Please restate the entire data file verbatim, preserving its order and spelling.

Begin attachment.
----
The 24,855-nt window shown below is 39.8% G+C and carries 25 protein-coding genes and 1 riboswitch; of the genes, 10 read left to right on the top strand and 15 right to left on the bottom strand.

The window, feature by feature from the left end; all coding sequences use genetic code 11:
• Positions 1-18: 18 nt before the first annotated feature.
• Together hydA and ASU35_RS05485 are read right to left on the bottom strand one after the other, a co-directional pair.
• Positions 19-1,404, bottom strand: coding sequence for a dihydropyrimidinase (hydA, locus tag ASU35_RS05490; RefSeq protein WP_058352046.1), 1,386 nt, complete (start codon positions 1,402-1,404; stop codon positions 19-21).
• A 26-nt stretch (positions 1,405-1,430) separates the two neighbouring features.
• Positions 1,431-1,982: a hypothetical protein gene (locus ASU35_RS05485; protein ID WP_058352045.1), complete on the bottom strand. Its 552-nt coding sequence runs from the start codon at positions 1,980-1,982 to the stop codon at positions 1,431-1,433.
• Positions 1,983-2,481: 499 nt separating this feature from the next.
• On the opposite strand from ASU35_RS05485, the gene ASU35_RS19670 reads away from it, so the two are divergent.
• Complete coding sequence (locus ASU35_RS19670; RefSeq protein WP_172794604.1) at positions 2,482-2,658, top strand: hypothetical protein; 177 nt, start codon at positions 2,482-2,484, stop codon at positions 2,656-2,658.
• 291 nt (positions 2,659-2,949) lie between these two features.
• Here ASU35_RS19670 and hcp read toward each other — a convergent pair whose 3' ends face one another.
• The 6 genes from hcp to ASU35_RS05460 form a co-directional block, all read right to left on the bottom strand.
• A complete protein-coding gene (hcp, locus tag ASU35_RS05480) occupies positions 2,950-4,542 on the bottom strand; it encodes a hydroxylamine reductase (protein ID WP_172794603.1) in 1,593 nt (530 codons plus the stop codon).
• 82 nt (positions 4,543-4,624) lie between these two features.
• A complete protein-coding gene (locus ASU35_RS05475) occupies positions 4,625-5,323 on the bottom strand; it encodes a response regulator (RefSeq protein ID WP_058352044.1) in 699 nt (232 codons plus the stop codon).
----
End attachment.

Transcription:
The 24,855-nt window shown below is 39.8% G+C and carries 25 protein-coding genes and 1 riboswitch; of the genes, 10 read left to right on the top strand and 15 right to left on the bottom strand.

The window, feature by feature from the left end; all coding sequences use genetic code 11:
• Positions 1-18: 18 nt before the first annotated feature.
• Together hydA and ASU35_RS05485 are read right to left on the bottom strand one after the other, a co-directional pair.
• Positions 19-1,404, bottom strand: coding sequence for a dihydropyrimidinase (hydA, locus tag ASU35_RS05490; RefSeq protein WP_058352046.1), 1,386 nt, complete (start codon positions 1,402-1,404; stop codon positions 19-21).
• A 26-nt stretch (positions 1,405-1,430) separates the two neighbouring features.
• Positions 1,431-1,982: a hypothetical protein gene (locus ASU35_RS05485; protein ID WP_058352045.1), complete on the bottom strand. Its 552-nt coding sequence runs from the start codon at positions 1,980-1,982 to the stop codon at positions 1,431-1,433.
• Positions 1,983-2,481: 499 nt separating this feature from the next.
• On the opposite strand from ASU35_RS05485, the gene ASU35_RS19670 reads away from it, so the two are divergent.
• Complete coding sequence (locus ASU35_RS19670; RefSeq protein WP_172794604.1) at positions 2,482-2,658, top strand: hypothetical protein; 177 nt, start codon at positions 2,482-2,484, stop codon at positions 2,656-2,658.
• 291 nt (positions 2,659-2,949) lie between these two features.
• Here ASU35_RS19670 and hcp read toward each other — a convergent pair whose 3' ends face one another.
• The 6 genes from hcp to ASU35_RS05460 form a co-directional block, all read right to left on the bottom strand.
• A complete protein-coding gene (hcp, locus tag ASU35_RS05480) occupies positions 2,950-4,542 on the bottom strand; it encodes a hydroxylamine reductase (protein ID WP_172794603.1) in 1,593 nt (530 codons plus the stop codon).
• 82 nt (positions 4,543-4,624) lie between these two features.
• A complete protein-coding gene (locus ASU35_RS05475) occupies positions 4,625-5,323 on the bottom strand; it encodes a response regulator (RefSeq protein ID WP_058352044.1) in 699 nt (232 codons plus the stop codon).